COASTAL Links South Africa (CLSA) continues to grow, in both membership and in setting up new branches in most of its provinces, according to Sithembiso Gwaza of Masifundise Development Trust. CLSA are active in all four provinces of South Africa, and within every region of each province.

In the Western Cape there are 22 branches in the coastal communities of the south coast, the west coast and in the Cape Town metropolitan areas.

In the Eastern Cape there are 35 branches in many of the coastal villages along the Eastern Cape coastline. KwaZulu Natal also has 35 branches in coastal villages along the coast and in the

urban areas in and around Durban. In the Northern Cape, where there are only two coastal towns, Coastal Links has branches in both Port Nolloth and Hondeklipbaai. In all, Gwaza says that CLSA have about 4 000 members throughout South Africa,

and that they are still recruiting new members, and at this stage that there are eight communities at this stage who wants to become part of CLSA, which includes Mossel Bay in the Western Cape and Benton Village in the Eastern Cape.

“We will meet with the Mossel Bay branch and also formally integrate them into Coastal Links South Africa in the year’s Annual General Meeting” said Masifundise’s Michelle Joshua.

“We are currently in talks with the leader of the community and we are yet to fully involve the community in CLSA activity” she continued.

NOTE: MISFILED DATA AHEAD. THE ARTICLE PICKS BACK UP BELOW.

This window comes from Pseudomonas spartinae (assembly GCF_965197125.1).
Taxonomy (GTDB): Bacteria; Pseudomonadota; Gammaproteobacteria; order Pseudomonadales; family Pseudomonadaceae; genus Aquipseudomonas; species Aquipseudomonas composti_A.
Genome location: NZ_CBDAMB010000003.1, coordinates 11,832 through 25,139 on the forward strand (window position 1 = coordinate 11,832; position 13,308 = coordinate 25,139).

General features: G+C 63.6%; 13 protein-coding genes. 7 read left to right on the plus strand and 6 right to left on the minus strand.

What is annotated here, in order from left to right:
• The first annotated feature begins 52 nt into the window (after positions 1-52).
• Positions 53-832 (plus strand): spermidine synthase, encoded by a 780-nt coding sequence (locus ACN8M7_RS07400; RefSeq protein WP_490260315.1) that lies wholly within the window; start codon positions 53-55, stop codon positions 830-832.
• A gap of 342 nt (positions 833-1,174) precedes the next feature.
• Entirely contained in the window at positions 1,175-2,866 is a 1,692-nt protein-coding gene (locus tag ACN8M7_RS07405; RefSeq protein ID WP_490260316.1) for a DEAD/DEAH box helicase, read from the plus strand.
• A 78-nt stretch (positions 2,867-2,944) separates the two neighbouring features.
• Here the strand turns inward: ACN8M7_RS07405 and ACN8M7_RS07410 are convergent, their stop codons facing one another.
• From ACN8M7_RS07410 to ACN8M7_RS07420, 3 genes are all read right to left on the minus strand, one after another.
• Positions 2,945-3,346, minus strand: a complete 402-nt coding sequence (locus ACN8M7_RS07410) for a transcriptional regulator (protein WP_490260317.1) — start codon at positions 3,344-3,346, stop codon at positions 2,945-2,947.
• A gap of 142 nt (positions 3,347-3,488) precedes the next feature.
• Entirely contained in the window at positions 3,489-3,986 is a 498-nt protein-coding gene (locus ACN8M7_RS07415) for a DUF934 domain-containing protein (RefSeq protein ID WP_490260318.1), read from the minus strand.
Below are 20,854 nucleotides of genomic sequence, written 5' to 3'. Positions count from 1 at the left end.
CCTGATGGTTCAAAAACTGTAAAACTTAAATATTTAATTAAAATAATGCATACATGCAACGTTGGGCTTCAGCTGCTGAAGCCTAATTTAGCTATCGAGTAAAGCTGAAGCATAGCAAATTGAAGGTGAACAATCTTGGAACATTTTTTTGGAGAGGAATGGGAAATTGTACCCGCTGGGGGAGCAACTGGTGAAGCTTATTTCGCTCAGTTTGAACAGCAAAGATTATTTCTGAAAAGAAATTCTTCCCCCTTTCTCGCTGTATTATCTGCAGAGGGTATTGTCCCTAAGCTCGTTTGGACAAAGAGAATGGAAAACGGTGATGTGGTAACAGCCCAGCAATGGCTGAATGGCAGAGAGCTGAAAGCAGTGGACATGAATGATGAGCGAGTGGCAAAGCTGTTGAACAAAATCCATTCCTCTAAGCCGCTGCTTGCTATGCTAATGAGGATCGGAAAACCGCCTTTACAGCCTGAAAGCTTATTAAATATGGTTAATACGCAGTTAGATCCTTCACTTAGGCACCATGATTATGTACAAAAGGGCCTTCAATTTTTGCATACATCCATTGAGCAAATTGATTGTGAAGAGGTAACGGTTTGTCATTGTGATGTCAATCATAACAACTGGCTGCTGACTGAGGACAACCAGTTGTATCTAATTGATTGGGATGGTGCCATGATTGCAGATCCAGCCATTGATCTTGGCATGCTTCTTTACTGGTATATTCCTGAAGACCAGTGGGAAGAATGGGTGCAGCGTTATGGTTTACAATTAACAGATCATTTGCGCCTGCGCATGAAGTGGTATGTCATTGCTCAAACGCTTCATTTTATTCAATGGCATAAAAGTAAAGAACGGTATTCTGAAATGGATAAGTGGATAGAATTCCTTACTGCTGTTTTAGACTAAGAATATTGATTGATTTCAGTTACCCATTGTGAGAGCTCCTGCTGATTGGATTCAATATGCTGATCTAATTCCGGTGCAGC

Gwaza says that CLSA members and fishers need to get themselves ready for the implementation of the small-scale fishing policy, as that will become one of the most important issues for 2016, and fishers should not have to find themselves outside of the process.

“At the moment, Masifundise and CLSA are equipping ourselves and getting ready for the implementation of the small-scale fishing policy.” We are busy producing a manual and video on co-operatives, as our main focus will be on education, capacity building and information sharing.”

“We must make others aware; fishers must organise themselves and attend meetings to get proper and up-to-date information.”

Masifundise is also looking at involving fishers from inland communities to be of the CLSA movement. The communities of Vanderkloof in the Northern Cape are such example of the inland communities.

Currently, Masifundise is assisting Rhodes University in setting up and mobilising communities around a fisheries experimental project at the Vanderkloof Dam.

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